Lively and thought-provoking.

SCARLETT AND SAM

ESCAPE FROM EGYPT

While arguing over their role in a Passover Seder, twins Sam and Scarlett are whisked away to ancient Egypt on grandmother’s magic carpet.

There, they are enslaved along with the other Jews, and they encounter Moses and Aaron, who involve them in negotiations with Pharaoh to free the slaves. Moses and Pharaoh, who is portrayed as a whining, jealous despot, argue constantly, calling each other childish names. The children witness the devastation of the 10 plagues, triggered when Pharaoh reneges on promises to let the Jews leave Egypt. The 10th plague kills his son Seti, whom the twins have come to admire. They witness the parting of the Red Sea and the bittersweet rejoicing that follows. They return home ready to embrace and share the ritual of the Seder and with a greater respect for their heritage. Kimmel keeps the story flowing at a rapid pace, employing 21st-century tone and syntax for the twins as well as the ancients with whom they interact. Although traditionalists may disapprove of this approach, it’s accessible for modern young readers of all religions and makes it possible for them to gain a modicum of understanding of this distant, biblical past. Stevanovic’s grayscale illustrations also capture the ancient events with a decidedly contemporary manga flavor.

Lively and thought-provoking. (historical note) (Fantasy. 8-12)

Pub Date: Feb. 2, 2015

ISBN: 978-1-4677-3851-4

Page Count: 168

Publisher: Kar-Ben

Review Posted Online: Dec. 6, 2014

Kirkus Reviews Issue: Dec. 15, 2014

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Warmhearted cross-cultural friendship for a refugee on distant shores: both necessary and kind.

LETTERS FROM CUBA

In 1938, a Jewish refugee from Poland joins her father in small-town Cuba.

After three years abroad, Papa’s saved only enough money to send for one of his children. Thus Esther boards the steamship alone even though she’s not quite 12. Cuba is a constant surprise: Her father’s an itinerant peddler and not a shopkeeper; they live as the only Jews in a tiny village; and she’s allowed to wear sandals and go bare-legged in the heat. But the island is also a constant joy. Nearly everyone Esther meets is generous beyond their means. She adores her new trade as a dressmaker, selling her creations in Havana to earn money to bring over the rest of the family. In glowing letters to her sister back in Poland, Esther details how she’s learning Spanish through the poems of José Martí. She introduces her sister to her beloved new friends: a White doctor’s wife and her vegetarian, atheist husband; a Black, Santería-following granddaughter of an ex-slave; a Chinese Cuban shopkeeper’s nephew. Esther’s first year in Cuba is marked by the calendar of Jewish holidays, as she wonders if she can be both Cuban and a Jew. As the coming war looms in Europe, she and her friends find solidarity, standing together against local Nazis and strike breakers. An author’s note describes how the story was loosely inspired by the author’s own family history.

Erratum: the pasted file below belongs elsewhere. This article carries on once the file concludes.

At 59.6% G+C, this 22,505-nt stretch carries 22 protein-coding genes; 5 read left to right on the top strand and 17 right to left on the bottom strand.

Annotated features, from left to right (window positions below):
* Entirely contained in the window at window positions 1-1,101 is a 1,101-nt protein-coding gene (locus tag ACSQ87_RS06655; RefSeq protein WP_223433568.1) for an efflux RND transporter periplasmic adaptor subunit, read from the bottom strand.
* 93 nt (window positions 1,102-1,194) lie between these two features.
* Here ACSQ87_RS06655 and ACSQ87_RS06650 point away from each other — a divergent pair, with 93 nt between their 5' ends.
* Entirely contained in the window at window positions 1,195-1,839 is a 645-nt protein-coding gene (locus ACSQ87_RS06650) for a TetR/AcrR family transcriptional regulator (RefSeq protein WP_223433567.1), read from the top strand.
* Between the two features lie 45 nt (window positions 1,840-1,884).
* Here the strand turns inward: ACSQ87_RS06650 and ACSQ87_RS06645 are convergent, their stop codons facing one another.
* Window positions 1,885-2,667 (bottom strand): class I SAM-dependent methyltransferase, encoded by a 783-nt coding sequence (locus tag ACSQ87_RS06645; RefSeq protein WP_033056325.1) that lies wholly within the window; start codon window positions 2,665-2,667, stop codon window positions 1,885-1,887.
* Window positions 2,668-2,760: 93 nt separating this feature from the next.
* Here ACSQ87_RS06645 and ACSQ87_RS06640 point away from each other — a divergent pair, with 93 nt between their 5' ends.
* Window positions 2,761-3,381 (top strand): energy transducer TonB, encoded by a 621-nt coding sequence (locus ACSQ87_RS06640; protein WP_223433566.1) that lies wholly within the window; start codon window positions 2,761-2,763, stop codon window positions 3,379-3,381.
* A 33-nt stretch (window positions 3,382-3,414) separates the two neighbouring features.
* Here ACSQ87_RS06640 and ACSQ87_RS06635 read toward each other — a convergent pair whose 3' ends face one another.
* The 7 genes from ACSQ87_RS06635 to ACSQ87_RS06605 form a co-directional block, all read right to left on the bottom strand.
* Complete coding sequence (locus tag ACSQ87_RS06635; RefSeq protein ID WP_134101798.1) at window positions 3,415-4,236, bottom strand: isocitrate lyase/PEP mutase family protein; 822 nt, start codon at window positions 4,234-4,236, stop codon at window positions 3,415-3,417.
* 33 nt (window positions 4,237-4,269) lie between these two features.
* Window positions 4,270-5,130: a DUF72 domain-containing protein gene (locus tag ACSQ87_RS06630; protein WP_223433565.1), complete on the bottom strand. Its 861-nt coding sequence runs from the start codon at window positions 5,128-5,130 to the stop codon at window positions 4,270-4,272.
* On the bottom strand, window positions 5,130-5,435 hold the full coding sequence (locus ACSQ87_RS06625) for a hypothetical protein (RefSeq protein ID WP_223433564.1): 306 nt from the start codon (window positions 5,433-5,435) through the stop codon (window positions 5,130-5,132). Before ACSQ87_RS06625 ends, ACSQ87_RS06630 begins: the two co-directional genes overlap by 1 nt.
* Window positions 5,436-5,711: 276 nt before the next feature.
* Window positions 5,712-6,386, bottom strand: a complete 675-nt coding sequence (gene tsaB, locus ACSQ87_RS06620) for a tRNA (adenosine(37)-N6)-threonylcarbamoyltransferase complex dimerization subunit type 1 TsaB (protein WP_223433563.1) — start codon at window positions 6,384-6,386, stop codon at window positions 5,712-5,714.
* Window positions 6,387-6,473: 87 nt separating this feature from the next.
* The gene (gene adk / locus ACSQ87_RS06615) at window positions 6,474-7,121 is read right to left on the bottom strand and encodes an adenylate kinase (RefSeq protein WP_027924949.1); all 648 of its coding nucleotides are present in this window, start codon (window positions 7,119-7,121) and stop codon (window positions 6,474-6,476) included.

Warmhearted cross-cultural friendship for a refugee on distant shores: both necessary and kind. (bibliography) (Historical fiction. 8-11)

Pub Date: Aug. 25, 2020

ISBN: 978-0-525-51647-7

Page Count: 272

Publisher: Nancy Paulsen Books

Review Posted Online: June 3, 2020

Kirkus Reviews Issue: June 15, 2020

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A powerful blend of important themes and everyday triumphs and sorrows.

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HOW TO FIND WHAT YOU'RE NOT LOOKING FOR

It’s 1967, and Ariel Goldberg’s adored older sister, Leah, has fallen for Raj, an immigrant college student from Bombay.

Their parents disapprove: To them, it’s bad enough that Leah wants to marry someone of a different race, even worse that he isn’t Jewish. After Leah elopes without even a letter to her sister, 11-year-old Ari is forced to reckon with a new understanding of her place within her family as the daughter who is now expected to take on the good-girl role. But that’s not her only problem. Her parents dreamed of a better life, yet they can’t afford to keep their beloved bakery running. Her mother sees Ari’s struggle with dysgraphia as laziness, and as the only Jewish kid in sixth grade, she faces antisemitism that goes unrecognized by her teachers. Her strained relationship with her parents and their beliefs rings heartbreakingly true alongside her struggle to find her own voice through poetry. As she and her best friend set out in secret to find Leah and repair her broken family, Ari must decide what she believes is right in an increasingly tumultuous world. Hiranandani captures with great nuance the details of Ari’s life. Sacrifices in the service of assimilation, the lies we tell the people we love most, and how we go about forgiving them are given specificity in Ari’s matter-of-fact and observant second-person present point of view.

A powerful blend of important themes and everyday triumphs and sorrows. (author's note) (Fiction. 8-12)

Pub Date: Sept. 14, 2021

ISBN: 978-0-525-55503-2

Page Count: 384

Publisher: Kokila

Review Posted Online: July 8, 2021

Kirkus Reviews Issue: Aug. 1, 2021

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